It’s something that Min Lee, Head of Jewellery at Farfetch, has also seen grow during the pandemic. “We've definitely seen some record sales both online and offline,” said Lee. “The way in which customers buy jewellery is different and we've seen that when customers purchase, they're spending a little bit more.”

And offering customers the opportunity to experience something like a recent virtual event that it held with Chopard - where invitees were able to experience a virtual try-on of a watch with an iPhone and interact with a sales person - is one of the ways that Farfetch is experimenting and customising their clients’ experience in this segment.

“For us, innovation is always something that we're looking at especially when we're talking about higher value items” said Lee. “It allows more direct access or at least scale for customers to understand what it looks like, so I think that's something that we'll continue to look at, is the innovation of how we can digitise an experience but make it as human as possible because as we know with any watch or jewellery piece, the quickest decision is when you put something on and you know straight away you just know it feels right or doesn't.”

Indeed, it is these type of experiences that are contributing to customers’ comfort of purchasing hard luxury online. But it’s important to note that it has also been a long time coming. Online retailers like Farfetch, Moda Operandi and Net-a-Porter have spent a number of years ensuring the experience of buying jewellery and watches is as hands-on and detailed-orientated as it would be in a physical store.

“It does take time and it does take confidence and people's ability and I do feel that it is something that if you do it once and as long as the first time was a smooth transition, then your comfort level becomes at ease. I think it’s the ease of knowing who you're buying from. It makes a big difference,” said Lee.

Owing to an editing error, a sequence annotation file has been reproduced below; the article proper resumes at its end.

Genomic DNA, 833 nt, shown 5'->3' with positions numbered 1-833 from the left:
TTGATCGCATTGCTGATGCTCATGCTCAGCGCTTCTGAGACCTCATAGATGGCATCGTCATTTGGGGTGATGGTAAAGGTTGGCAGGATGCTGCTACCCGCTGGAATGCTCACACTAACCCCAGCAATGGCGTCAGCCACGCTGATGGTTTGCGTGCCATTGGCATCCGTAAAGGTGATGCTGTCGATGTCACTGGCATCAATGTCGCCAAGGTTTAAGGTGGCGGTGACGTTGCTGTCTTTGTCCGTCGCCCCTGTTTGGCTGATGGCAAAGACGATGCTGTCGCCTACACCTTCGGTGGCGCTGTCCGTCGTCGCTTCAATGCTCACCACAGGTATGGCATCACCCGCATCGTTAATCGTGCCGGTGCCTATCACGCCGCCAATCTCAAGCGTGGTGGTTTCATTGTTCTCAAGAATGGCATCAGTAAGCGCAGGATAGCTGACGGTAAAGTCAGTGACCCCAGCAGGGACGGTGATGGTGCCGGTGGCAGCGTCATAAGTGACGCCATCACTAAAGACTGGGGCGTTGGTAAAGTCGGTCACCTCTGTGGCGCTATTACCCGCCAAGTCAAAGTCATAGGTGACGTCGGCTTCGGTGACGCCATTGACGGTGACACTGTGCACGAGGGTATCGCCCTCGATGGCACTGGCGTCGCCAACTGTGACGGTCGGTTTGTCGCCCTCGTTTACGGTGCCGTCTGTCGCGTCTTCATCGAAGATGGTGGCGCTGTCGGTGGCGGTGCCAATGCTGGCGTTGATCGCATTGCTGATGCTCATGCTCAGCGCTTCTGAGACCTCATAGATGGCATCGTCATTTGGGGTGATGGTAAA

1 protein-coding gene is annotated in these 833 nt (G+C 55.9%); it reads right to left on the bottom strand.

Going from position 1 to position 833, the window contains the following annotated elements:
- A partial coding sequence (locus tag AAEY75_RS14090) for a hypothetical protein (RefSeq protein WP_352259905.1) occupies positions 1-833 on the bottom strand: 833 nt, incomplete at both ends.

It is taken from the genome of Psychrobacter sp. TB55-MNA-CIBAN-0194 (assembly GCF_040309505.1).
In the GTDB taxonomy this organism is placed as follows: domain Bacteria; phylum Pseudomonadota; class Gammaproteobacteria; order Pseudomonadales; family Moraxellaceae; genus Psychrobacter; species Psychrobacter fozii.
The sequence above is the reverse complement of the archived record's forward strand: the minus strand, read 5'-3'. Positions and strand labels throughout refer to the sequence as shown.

Cartier's Love and Juste Un Clou jewellery collectionsCredit: Courtesy of Cartier.

Looking forward, Lee, Chavez and Burke believe a return to normalcy will also mean a return to stores, but with a strong digital focus.

“What it's going to be is really the true melding of the digital and the physical,” said Burke. “Brands need to be more, more accessible and attainable. To be able to communicate seamlessly with a consumer, whether they're in your store, or online and making that experience one, and also the importance of the transparency of the supply chain, sustainability, background of where the stones come from, and, and where their work is done.”

“The customer today is more demanding and more interested than ever about the origin of the pieces,” added Burke. “They are going to be just as likely to go online and look up the brands website. They expect to see prices today, it's not one of those mysteries any longer. Transparency is important. And they want to be able to shop online and physically go in and have the same experience. And then the companies that that merge the two, and also are able to market in a new way meaning in a digital format, whether that be Instagram, whether that be, whether that be Instagram that would be you to be direct to consumer that's kind of the future.”

“Buying jewellery online is easier than ever, but I believe seeing a piece shine in real life is still difficult to accomplish online or even on video,” said Chavez. “One thing that I do think is important, is giving customers unique experiences when they go out to shop or even when shopping from home. This is a reason we offer our new piercing experiences in-store. And I do think that the opportunity to collaborate in-person (all socially distanced of course) with our designers to create a bespoke piece is the most ideal way, as one can really get a sense of scale and details when sitting across from us in the store.”

“It will always be both,” said Lee. “One element that I do see as important is where the direction will go is towards the innovation. There will always be innovation in terms of how people show or experience jewellery and I think that's the element, that's the unknown that I'm really looking forward to seeing because so many people are working on different ways of interacting, experiencing and I think that's the next direction, is the way in what will be new in that realm.”

Fine Jewellery | Luxury